There are many things to like about Law Abiding Citizen including both Jamie Foxx and Gerard Butler’s performances, direction by F. Gary Gray, cinematography by Jonathan Sela and a rather taught and suspenseful screenplay by Kurt Wimmer.
The movie follows Clyde Shelton (Gerard Butler), a family man whose wife and daughter are brutally murdered in front of him while he lies helpless during a home invasion. When the killers are caught, Nick Rice (Jamie Foxx), an ambitions Philadelphia prosecutor, is assigned to the case.
Nick offers one of the suspects a light sentence in exchange for testifying against his accomplice. Sadly, it’s not the guy who did the actual killings but his accomplice that goes to jail. The real killer goes free.
Cut to 10 years later, the man who got away with murder is found dead and Shelton, without remorse, admits his guilt. Then he issues a warning to Rice: Either fix the flawed justice system that failed his family, or more people will die in the name of real justice.
Even with an interesting premise such as this, the movie suffers from a rather improbable plot twist and takes an unnecessary turn. A thriller about a man pushed to his limits by the death of his family and what he would go through for revenge in the name of justice would have been more than interesting enough.
We don’t really need the added plot “twist’ of him being a former CIA agent who’s “the best” at planning the demise of people. This happens around the hour mark and the film spends the rest of its running time trying to redeem this awkward development.
Possibly the filmmakers thought this would escalate the movie into some other category but all it does is stretch the limits of credibility and make this film far worse than it should be. Or, it could have been a concession to the studio so audiences could “get” how he could accomplish his revenge. Either way, it took me out of the movie when it happened and it took me some time to get back into it.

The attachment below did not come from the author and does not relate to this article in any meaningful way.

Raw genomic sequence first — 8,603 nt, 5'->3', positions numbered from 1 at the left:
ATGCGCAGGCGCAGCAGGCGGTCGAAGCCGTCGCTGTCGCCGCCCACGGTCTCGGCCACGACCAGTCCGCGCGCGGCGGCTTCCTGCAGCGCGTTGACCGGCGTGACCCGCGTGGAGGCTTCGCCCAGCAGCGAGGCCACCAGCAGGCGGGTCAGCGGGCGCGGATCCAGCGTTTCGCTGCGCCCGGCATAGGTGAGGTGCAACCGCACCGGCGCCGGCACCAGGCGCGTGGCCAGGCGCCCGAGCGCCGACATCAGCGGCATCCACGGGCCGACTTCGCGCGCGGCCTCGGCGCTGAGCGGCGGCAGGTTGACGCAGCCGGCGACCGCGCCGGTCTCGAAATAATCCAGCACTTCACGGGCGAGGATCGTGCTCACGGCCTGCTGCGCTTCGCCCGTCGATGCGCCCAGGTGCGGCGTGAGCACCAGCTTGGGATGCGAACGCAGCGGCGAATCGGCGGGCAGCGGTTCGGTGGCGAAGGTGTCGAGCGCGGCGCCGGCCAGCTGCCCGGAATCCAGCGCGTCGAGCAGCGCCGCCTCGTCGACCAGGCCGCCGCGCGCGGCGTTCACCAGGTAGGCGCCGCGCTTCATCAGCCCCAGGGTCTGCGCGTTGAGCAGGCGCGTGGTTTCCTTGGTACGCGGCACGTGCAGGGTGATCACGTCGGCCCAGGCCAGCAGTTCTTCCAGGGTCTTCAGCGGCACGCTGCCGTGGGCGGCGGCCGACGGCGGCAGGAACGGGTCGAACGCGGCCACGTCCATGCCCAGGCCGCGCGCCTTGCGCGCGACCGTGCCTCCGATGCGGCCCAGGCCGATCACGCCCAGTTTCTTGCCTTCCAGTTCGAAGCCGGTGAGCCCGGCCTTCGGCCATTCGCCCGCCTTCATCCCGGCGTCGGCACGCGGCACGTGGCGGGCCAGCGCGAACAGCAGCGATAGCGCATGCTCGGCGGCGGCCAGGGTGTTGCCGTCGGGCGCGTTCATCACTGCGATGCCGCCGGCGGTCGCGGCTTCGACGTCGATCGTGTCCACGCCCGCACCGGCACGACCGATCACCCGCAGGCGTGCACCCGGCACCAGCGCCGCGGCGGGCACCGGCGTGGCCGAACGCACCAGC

Unfortunately, this promising film is also marred by its ending, which also seems very unlikely and in many ways betrays the very world that was already established. Perhaps the ending was supposed to be ironic, but instead it felt tacked on and more a “Hollywood” ending than anything motivated by character.
Fortunately, even with its flaws, Law Abiding Citizen is still interesting and fun to watch and the Blu-ray treatment of the film is done exceptionally well. The technical aspects of the transfer are first rate and the release provides several interesting extras.
The two-disc Blu-ray edition also includes bonus features such as audio commentary by producers Lucas Foster and Alan Siegel and extras such as “The Justice of Law Abiding Citizen,” “Law In Black and White – Behind the Scenes,” “Preliminary Arguments – Visual Effects of Law Abiding Citizen,” “The Verdict – Winning Trailer Mash-Up” and the theatrical trailer and Sneak Peeks.
The Blu-ray edition also features the theatrical cut and the unrated director’s cut of the film, with 11 minutes of previously unseen footage. However, the director doesn’t provide any audio commentary himself, which is an unfortunate omission and something I was expecting in this release. It also have been nice to hear his explanation and the motivation behind the aforementioned plot “twists.”
Law Abiding Citizen, like many movies produced today, is not perfect and has flaws and plot holes. Still, even with its flaws, the film delivers on many levels and includes one of the most interesting villains seen in movies lately.
Butler’s performance is terrific and his cold detachment and single minded pursuit of justice make for a compelling performance. The supporting cast, led by Colm Meaney and Bruce McGill also turn in good performances here as well. If you enjoy these types of films and are looking for a good way to spend 118 minutes, Law Abiding Citizen could be a good way to go.
The Law Abiding Citizen Blu-ray edition hits stores on February 16.